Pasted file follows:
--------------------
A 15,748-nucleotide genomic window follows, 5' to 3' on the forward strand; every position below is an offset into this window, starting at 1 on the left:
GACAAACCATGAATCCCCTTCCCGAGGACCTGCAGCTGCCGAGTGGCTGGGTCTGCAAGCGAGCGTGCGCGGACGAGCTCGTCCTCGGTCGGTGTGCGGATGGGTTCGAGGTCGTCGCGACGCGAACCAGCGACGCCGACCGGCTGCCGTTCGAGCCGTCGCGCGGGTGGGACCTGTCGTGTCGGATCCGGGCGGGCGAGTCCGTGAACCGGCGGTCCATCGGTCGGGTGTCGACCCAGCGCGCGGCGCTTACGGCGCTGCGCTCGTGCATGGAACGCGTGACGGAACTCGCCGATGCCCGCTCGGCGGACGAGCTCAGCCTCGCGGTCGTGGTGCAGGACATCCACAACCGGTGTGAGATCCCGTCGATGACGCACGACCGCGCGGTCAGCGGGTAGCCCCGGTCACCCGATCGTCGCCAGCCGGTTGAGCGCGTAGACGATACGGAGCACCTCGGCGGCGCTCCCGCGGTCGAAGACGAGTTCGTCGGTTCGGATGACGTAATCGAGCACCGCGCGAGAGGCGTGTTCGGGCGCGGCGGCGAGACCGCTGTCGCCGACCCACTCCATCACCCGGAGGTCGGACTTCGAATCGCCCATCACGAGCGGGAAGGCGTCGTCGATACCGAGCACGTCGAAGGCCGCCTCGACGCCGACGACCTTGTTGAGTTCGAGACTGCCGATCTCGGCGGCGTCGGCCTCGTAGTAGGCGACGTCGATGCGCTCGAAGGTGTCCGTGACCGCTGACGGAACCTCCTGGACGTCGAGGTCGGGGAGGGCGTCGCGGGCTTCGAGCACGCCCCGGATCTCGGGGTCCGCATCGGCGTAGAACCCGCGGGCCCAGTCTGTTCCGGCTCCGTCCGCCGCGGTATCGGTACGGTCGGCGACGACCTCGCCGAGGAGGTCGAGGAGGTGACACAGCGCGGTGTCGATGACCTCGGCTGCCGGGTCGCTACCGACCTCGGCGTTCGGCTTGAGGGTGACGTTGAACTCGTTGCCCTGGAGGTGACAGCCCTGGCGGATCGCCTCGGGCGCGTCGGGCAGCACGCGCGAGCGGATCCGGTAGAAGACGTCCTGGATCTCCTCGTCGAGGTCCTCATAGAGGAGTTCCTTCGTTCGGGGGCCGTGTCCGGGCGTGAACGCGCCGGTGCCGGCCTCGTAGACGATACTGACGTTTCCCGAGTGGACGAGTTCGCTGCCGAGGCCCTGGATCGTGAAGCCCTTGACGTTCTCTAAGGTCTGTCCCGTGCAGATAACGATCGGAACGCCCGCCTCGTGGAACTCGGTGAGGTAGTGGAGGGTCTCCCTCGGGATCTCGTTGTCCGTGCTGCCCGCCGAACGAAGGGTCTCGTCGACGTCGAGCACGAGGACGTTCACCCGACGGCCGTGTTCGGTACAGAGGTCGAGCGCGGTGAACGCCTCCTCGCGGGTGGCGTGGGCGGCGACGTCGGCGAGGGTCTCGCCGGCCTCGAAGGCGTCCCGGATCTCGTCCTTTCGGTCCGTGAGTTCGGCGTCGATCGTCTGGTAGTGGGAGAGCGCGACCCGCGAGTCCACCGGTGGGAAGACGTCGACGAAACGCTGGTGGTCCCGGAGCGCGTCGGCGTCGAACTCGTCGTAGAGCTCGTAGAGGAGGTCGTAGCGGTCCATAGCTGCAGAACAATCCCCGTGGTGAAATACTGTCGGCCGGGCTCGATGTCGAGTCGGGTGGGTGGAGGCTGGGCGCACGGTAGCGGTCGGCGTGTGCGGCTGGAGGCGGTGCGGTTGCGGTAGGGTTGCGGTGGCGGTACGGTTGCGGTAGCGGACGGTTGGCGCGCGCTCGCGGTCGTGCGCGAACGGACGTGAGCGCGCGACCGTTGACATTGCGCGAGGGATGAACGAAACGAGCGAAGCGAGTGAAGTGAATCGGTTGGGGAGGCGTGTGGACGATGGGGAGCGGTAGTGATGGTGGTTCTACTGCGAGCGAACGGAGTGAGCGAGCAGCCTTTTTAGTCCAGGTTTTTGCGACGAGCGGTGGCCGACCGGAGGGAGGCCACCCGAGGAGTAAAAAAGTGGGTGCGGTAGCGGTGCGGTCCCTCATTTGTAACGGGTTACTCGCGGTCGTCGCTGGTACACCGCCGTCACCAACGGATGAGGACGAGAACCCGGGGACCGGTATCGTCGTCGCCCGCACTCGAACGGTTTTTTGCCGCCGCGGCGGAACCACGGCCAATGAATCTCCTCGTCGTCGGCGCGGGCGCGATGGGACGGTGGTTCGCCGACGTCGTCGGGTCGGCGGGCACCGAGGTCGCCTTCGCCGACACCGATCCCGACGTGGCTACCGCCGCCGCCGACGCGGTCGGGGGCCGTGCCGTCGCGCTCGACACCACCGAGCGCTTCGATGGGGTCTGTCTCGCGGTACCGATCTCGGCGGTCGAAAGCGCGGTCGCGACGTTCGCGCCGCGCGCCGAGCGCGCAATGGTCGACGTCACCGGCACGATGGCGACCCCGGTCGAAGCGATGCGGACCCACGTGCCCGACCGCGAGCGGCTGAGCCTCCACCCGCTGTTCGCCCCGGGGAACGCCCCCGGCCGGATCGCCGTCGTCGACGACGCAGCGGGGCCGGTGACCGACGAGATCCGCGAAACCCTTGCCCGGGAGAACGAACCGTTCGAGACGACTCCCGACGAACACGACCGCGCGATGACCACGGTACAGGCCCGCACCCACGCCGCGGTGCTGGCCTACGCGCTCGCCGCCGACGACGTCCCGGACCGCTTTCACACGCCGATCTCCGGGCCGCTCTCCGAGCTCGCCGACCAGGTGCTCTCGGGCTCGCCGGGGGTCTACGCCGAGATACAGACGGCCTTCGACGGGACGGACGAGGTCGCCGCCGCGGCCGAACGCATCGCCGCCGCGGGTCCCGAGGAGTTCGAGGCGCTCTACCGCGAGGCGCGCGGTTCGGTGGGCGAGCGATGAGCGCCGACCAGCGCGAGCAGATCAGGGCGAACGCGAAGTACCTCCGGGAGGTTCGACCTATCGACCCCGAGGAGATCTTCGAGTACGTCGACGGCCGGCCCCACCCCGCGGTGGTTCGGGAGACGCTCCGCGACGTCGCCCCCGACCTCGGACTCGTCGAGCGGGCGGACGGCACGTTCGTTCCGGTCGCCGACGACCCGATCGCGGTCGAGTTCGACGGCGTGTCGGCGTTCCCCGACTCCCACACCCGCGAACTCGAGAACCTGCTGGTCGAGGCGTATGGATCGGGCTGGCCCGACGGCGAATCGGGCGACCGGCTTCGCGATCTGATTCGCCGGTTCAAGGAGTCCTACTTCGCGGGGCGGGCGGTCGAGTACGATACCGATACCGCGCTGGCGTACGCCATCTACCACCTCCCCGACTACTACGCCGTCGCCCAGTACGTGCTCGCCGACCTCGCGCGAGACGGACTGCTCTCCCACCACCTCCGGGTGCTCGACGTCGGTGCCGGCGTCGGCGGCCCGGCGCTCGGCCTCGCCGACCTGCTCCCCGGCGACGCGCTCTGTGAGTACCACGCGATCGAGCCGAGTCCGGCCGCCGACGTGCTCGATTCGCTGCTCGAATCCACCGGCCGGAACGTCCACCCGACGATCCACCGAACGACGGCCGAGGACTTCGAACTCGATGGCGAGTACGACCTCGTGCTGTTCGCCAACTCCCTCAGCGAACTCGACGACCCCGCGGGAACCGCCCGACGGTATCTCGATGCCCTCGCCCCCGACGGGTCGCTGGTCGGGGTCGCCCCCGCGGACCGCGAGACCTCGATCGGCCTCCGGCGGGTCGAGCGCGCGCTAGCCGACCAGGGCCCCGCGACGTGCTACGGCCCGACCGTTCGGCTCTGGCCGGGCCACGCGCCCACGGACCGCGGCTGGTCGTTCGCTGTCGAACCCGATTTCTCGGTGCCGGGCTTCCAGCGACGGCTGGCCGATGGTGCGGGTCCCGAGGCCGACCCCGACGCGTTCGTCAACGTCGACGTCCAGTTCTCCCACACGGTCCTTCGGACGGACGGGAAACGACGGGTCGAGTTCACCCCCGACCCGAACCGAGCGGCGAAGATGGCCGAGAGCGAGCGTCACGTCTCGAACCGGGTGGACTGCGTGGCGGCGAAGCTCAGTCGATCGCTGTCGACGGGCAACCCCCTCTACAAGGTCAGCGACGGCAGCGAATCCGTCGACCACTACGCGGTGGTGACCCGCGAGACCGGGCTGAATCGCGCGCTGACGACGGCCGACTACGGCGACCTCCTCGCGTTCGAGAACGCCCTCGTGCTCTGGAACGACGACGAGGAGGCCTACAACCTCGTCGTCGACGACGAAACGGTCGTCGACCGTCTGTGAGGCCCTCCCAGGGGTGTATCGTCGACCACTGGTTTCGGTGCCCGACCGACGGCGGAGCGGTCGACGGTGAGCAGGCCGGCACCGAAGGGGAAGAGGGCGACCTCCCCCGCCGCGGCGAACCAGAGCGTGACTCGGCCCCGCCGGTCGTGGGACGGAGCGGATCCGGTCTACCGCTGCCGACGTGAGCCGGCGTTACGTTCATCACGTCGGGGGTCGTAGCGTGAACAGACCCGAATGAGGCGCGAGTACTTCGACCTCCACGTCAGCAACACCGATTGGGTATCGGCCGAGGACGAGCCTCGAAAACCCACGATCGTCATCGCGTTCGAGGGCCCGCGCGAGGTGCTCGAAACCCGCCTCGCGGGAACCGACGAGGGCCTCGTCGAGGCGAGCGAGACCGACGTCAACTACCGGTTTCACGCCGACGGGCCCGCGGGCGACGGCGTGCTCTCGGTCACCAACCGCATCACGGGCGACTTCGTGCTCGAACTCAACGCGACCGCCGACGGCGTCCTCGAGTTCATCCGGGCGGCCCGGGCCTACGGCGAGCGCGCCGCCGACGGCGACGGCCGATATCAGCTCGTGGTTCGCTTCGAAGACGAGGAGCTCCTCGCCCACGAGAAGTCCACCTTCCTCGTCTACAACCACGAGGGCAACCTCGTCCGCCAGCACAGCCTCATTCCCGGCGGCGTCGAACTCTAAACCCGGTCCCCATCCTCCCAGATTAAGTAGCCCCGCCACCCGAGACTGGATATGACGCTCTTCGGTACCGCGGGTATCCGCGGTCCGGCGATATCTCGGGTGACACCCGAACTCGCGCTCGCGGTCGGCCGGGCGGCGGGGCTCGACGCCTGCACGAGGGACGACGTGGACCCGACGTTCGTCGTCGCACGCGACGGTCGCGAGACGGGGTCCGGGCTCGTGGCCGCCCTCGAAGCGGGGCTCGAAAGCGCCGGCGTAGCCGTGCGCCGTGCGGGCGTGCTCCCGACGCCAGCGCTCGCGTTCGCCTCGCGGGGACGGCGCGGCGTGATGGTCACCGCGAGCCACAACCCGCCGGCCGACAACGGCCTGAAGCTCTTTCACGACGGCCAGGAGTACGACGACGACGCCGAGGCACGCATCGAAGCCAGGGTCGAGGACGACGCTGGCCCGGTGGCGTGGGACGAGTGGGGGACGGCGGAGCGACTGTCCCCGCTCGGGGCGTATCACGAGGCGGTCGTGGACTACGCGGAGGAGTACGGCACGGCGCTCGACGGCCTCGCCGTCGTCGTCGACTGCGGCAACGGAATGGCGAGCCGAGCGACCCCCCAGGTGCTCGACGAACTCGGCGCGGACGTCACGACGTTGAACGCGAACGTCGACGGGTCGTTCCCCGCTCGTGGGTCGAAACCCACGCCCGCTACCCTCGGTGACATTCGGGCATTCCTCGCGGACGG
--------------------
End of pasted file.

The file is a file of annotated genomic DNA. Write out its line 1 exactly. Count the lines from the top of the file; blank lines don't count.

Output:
A 15,748-nucleotide genomic window follows, 5' to 3' on the forward strand; every position below is an offset into this window, starting at 1 on the left: